A controversial case currently playing out before the UK Takeover Panel has reignited debate about a key takeovers rule in Australia - and the need for a regulatory solution in the interests of market certainty.
In March, uranium miner CGNPC Uranium announced that it may make a takeover bid for Kalahari Minerals at a given price. It had not, however, indicated a firm intention to make such an offer.
In response to the Fukushima crisis in Japan, CGNPC proposed to reduce its proposed offer price for Kalahari- a right it had not expressly reserved. The UK Takeover Panel refused to allow such a move, forcing CGNPC to now wait three months before it can announce a fresh offer at a lower price.
Had CGNPC made a "firm" offer, it would have been prevented under UK takeover rules from making a further bid at a lower price for an even longer period, of 12 months.
While Australia's takeover rules could similarly prevent a prospective bidder from changing its offer price following an unqualified statement as to price, we do not have anything equivalent to the UK's three months or 12 months quarantine period.
That's not to say that we don't have a quarantine period: It's just that no-one is quite sure what it is.
Although commentators sometimes refer to a "four month rule" or a "three month rule" in Australia, within which a failed bidder can't launch a new bid, there is in fact no such rule. Without guidance as to the period, the market is left guessing as to when a new bid can be launched - creating uncertainty for both prospective bidders and targets.
ASIC's Truth in Takeovers policy says that a bidder or other market participant can't depart from an unqualified statement to the market because that would be misleading or deceptive. This commonly applies in the context of "best and final" statements, where a bidder may declare a final offer price and "drop-dead" date for closing its bid. This practice is intended to encourage target shareholders to accept the bid at the current price. Unless the bidder expressly reserves the right to change its mind, that price and closing date are then set in stone.
But what happens if the bidder fails to secure enough acceptances, or if there is an unforeseen material change affecting the target's business or the bidder's offer- as happened with Kalahari Minerals and CGNPC?
The most that ASIC has had to say on the matter (in private comments to industry participants) is that there would be a breach of the Truth in Takeovers policy if a person departed from a statement after waiting only a "minimal" period of time.
Uncertainty around this issue in Australia is not new. When the consortium bidding for Qantas let its bid lapse after making a "no increase" statement in 2007, the market was divided as to whether and when the consortium could make a fresh bid at a higher, or even the same, price. There was similarly great uncertainty as to how long AMP needed to wait before making a higher bid for AXA after declaring its indicative scheme proposal "best and final" without qualification in late 2009.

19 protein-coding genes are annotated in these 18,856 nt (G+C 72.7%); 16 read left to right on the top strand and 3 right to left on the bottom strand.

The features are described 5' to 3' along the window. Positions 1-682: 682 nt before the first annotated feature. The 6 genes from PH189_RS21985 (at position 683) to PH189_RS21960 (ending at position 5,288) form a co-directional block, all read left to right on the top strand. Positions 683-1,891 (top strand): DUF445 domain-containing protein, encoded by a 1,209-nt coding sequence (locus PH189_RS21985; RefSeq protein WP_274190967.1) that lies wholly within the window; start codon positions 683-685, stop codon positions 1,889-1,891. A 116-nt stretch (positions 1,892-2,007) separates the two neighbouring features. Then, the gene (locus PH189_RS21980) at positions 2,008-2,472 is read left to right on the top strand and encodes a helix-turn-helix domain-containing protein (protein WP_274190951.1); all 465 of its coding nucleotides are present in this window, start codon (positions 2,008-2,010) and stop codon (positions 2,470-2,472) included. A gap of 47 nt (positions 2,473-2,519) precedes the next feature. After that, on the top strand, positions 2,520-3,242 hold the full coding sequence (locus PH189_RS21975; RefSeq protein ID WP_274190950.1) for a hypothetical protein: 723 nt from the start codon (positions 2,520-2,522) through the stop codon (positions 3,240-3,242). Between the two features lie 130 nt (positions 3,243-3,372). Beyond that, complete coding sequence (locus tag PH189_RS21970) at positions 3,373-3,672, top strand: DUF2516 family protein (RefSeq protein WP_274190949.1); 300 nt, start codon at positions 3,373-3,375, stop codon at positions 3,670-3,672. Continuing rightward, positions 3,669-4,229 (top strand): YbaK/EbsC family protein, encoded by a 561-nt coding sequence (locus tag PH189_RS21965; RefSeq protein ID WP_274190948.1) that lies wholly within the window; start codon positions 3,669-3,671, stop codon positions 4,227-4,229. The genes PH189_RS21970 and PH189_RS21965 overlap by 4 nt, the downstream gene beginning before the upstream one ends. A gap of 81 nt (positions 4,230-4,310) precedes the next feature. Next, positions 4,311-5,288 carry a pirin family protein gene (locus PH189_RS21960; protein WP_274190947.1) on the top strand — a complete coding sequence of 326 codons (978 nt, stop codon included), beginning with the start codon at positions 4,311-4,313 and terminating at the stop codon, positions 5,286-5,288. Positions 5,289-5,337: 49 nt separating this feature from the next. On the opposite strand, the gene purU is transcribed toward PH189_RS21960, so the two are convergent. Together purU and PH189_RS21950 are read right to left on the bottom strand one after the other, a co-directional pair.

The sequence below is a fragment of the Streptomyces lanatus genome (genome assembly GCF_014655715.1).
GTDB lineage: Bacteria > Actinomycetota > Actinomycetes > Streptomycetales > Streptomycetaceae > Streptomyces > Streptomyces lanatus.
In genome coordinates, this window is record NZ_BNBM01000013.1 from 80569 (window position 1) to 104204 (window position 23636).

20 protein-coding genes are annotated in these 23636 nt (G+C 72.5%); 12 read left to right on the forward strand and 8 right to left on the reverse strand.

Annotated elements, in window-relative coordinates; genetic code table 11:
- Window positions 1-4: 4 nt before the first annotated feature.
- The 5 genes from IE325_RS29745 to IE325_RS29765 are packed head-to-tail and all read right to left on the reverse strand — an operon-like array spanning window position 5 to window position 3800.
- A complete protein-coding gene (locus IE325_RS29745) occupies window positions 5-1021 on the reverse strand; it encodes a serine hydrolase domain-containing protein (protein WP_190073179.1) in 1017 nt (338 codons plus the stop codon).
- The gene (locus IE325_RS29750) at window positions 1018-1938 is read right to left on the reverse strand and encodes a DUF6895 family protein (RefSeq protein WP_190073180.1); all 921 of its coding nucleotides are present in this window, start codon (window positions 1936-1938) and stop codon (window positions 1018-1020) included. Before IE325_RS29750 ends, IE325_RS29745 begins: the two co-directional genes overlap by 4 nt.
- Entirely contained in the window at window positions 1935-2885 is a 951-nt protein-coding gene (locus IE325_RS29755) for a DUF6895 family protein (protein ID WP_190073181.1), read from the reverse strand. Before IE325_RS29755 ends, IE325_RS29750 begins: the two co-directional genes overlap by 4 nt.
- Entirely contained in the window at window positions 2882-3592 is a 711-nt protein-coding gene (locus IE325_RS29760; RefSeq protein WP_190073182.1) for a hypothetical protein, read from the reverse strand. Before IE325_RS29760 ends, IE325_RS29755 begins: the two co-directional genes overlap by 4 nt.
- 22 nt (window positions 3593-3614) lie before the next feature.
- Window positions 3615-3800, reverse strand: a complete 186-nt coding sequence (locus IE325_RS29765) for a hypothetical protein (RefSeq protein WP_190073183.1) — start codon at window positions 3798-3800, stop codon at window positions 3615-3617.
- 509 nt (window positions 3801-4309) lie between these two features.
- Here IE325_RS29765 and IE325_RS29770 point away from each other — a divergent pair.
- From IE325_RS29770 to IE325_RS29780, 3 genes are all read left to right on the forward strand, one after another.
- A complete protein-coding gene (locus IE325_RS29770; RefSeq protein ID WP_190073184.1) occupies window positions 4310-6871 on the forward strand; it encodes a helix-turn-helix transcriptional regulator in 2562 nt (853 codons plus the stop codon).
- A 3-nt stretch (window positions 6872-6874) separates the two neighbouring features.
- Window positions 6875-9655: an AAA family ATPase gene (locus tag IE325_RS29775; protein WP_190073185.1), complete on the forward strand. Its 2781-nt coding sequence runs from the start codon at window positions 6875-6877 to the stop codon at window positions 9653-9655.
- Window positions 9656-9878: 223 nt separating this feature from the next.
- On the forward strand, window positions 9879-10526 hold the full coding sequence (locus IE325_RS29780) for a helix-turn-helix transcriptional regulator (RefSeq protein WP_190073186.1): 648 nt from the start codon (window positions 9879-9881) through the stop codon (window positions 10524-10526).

There's also confusion about the circumstances in which a bidder may change its offer price in response to an unanticipated change of circumstances. Our Takeovers Panel appears to take a slightly less restrictive view than ASIC on this issue.
Some commentators have suggested that these and other conundrums would be solved by a Takeovers Panel "truth in takeovers" guidance note or rule. This could spell out how long statements will be binding and in what circumstances they may be departed from, somewhat like the rules that apply in the UK. This proposal appears attractive on the surface. It would give market participants some certainty around when the Takeovers Panel would enforce the truth in takeovers policy.
However, it would not be a complete solution.
For example, if a three or four month delay was not justified, there is no mechanism under which a bidder could get approval from the Takeovers Panel in advance to launch a fresh bid within the quarantine period. It would have to launch its bid and then hope for the best.
Another problem is that a Panel rule would not automatically protect bidders from investor class actions.
The only real protection against class action risk would be legislative reform or guidance from the courts. The likelihood of Parliament narrowing the scope of the misleading and deceptive conduct provisions in our corporations and financial services legislation is extremely low.
That being the case, the most that prospective bidders can hope for is that ASIC will bring a test case to address the ongoing uncertainty around the existence and operation of the "unknown" quarantine period.
Pending either of those outcomes, a joint policy review in this area by ASIC and the Takeovers Panel would be a good start.
This article was originally published in AFR Dealbook